Edmund Barton became Australia’s First Prime Minister having emerged as leader of the federation movement by the end of the 1890s.
Born in the inner Sydney suburb of Glebe, educated at Sydney Grammar and the University of Sydney, Edmund Barton’s political career was well established over 21 years in the NSW Parliament where he held the offices of Attorney General, Speaker, and Leader of the Opposition. He very nearly missed his date with destiny when the NSW Premier, Sir William Lyne, briefly persuaded the new Governor General Lord Hopetoun (in his first week in office) that he, Lyne, deserved to be the first Prime Minister! The other States over-ruled this choice.
In a first ministry comprising State Premiers (except Tasmania), Barton’s government was basically protectionist and stood for a Commonwealth with defined powers. In a long string of “firsts”, the Barton Government established old-age pensions, a national railway scheme, the amalgamation of militias into a national Defence force, the appointment of the High Court of Australia, and basic industrial laws. Most controversial – in today’s terms – was the opposition of all parties at federation to Asian immigration because of fear of job losses.
After a short but prolific 33 months in office, Barton was appointed to the High Court of Australia in 1903 where he served with distinction until his death in office in 1920.
Alfred Deakin served as Australia’s Second, Fourth and Sixth Prime Minister in the first decade of Federation.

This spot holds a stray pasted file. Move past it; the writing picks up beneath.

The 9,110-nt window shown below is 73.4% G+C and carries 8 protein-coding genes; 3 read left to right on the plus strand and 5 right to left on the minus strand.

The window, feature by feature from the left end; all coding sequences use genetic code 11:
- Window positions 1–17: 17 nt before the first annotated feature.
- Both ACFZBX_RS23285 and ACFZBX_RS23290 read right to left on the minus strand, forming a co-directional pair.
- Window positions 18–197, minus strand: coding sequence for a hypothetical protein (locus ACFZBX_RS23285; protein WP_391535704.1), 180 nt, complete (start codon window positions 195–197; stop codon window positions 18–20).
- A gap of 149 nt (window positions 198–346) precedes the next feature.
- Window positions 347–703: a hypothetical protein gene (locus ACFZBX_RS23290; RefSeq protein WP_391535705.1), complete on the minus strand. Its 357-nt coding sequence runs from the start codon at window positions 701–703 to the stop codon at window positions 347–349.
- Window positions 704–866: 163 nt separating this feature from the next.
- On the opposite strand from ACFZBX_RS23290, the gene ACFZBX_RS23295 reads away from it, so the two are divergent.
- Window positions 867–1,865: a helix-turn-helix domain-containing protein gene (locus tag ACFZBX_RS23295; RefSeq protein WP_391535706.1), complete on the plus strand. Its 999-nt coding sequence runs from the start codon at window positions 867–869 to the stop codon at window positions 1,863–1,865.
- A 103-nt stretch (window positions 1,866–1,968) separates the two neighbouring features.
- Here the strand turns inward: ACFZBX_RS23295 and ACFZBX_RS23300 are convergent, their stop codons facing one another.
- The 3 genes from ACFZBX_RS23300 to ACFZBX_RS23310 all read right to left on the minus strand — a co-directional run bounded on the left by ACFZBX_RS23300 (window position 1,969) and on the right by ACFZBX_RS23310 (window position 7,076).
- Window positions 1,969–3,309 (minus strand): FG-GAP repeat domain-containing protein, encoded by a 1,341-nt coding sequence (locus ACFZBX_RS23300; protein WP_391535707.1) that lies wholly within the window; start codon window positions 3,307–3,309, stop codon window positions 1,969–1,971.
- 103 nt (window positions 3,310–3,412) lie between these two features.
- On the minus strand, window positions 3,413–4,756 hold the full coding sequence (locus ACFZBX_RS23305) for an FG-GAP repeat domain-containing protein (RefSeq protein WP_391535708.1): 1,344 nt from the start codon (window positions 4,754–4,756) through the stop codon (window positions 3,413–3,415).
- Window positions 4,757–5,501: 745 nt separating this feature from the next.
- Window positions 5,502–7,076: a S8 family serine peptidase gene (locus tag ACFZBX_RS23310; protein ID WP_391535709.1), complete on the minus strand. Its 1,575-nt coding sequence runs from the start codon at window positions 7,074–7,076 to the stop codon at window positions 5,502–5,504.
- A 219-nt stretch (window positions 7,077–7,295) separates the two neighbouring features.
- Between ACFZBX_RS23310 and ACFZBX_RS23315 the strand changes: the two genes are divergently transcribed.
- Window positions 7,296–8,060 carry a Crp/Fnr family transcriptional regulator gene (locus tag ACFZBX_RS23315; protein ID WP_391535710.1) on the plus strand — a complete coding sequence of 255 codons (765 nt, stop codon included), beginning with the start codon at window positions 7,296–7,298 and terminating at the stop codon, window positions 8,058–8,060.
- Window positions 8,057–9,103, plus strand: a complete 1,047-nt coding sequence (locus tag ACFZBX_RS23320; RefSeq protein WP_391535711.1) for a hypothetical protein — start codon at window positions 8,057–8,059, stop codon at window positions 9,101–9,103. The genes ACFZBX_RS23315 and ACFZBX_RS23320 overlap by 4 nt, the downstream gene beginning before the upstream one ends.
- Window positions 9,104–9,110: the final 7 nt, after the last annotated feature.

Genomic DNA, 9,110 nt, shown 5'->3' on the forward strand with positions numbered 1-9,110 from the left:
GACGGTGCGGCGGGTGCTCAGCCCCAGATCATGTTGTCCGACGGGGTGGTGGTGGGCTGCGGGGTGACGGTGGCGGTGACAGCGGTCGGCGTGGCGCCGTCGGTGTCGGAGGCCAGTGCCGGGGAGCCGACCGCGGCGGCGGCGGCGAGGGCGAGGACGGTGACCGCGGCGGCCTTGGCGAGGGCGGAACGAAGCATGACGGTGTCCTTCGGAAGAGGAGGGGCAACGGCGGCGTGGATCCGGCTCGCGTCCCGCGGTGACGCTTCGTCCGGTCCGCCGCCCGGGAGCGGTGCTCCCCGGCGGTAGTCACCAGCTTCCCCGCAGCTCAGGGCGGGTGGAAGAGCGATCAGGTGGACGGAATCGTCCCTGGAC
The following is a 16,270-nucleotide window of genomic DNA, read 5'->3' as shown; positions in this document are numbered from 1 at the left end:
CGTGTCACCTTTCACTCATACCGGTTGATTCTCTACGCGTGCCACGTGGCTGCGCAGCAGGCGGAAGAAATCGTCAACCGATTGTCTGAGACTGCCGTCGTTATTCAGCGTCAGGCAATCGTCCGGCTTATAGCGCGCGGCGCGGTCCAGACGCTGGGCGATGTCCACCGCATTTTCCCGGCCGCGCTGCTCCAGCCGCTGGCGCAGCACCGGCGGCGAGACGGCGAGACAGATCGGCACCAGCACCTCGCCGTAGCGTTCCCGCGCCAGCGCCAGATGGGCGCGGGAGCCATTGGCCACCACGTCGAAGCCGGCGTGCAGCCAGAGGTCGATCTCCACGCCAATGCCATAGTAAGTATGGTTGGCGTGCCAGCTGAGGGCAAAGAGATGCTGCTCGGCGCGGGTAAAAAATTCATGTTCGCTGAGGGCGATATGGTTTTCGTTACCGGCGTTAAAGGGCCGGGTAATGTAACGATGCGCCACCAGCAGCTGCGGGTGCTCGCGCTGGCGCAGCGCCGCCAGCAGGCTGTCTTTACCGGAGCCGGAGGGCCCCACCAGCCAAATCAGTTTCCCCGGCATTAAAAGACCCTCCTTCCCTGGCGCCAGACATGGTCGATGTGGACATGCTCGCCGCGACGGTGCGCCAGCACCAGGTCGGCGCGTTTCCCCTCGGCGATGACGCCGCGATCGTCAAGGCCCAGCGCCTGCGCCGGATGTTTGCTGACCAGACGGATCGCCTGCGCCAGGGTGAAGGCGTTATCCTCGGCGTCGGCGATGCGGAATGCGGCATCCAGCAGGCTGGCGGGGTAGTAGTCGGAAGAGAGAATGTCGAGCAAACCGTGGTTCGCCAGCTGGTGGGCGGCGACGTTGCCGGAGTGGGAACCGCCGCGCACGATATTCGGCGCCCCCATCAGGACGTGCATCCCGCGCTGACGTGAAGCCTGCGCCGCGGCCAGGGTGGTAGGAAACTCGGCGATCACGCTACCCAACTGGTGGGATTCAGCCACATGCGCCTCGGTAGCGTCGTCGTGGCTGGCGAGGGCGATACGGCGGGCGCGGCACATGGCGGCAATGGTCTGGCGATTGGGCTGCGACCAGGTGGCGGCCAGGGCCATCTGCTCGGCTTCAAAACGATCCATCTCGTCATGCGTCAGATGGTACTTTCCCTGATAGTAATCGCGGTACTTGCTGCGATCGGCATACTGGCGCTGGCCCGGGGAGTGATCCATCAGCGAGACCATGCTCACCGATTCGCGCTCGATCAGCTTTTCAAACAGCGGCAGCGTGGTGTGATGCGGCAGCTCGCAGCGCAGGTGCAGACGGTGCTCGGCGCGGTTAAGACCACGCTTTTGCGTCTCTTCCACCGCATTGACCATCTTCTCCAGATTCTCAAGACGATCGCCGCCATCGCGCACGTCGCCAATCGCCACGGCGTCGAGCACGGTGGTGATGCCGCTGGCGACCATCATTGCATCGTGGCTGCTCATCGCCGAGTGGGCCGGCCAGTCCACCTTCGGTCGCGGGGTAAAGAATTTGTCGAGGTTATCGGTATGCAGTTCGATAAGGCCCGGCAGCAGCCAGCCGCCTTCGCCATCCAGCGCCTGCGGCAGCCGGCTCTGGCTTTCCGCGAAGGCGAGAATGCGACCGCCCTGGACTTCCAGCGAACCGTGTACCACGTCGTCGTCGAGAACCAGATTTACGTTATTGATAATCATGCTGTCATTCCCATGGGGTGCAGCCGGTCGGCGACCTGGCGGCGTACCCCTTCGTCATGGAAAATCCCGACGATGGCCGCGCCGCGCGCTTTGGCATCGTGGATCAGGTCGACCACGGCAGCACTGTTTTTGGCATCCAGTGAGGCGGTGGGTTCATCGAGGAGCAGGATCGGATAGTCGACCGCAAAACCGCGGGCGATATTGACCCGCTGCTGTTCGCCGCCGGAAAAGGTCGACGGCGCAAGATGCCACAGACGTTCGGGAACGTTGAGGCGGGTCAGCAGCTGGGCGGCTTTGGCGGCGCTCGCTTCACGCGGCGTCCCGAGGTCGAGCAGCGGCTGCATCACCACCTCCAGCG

Born into a middle-class family in Collingwood, educated at Melbourne Grammar and the University of Melbourne where he graduated in Law, Deakin’s first success was in journalism before his election to the Victorian Parliament. The leading advocate of liberalism in his day, Deakin played a key role in the march toward nationhood earning his place among “the fathers of Federation”. He found support from both the business community and farmers who were pro-protection of Australian industry.
The youngest member of the First Australian Government, he was appointed Attorney General by Edmund Barton and became Prime Minister after Barton collapsed in Parliament . Deakin gained international recognition for pace-setting welfare and workplace reforms – indeed his second term depended on support from Labor. Deakin is also credited with the first truly independent diplomatic initiative by Australia when he invited the US Great White Fleet to visit Australia (without consulting Whitehall). His terms as Prime Minister span 1903-4; 1905-8; and, 1909-10. He left Parliament in 1913.
In 1915, Alfred Deakin’s health collapsed forcing his withdrawal from public life altogether. When he died in 1919, his death was regarded as a blessing and release from his suffering.
The Big Picture
In the Australian Parliament stands the iconic painting by renowned Australian artist, Tom Roberts, of the Opening of the First Parliament of the Commonwealth of Australia on 9 May 1901 in Melbourne’s Exhibition Building. The act of federation itself had been recognised on 1 January 1901 with the inauguration of the Commonwealth of Australia in Centennial Park in Sydney.
Centre stage in Roberts’ picture is the Duke of York proclaiming the formation of the first national legislature with Edmund Barton, and – just behind him – Alfred Deakin, taking office to begin the momentous task of nation building. The work known as The Big Picture took two years of Tom Roberts’ life and captures that moment when the new Parliament – with all its dreams – was created.
Barton and Deakin stand ready in the middle of it all, ready to play their part.
In paying homage to the two great pioneering Australians, Barton Deakin seeks to capture that spirit of public service for the greater good of our nation.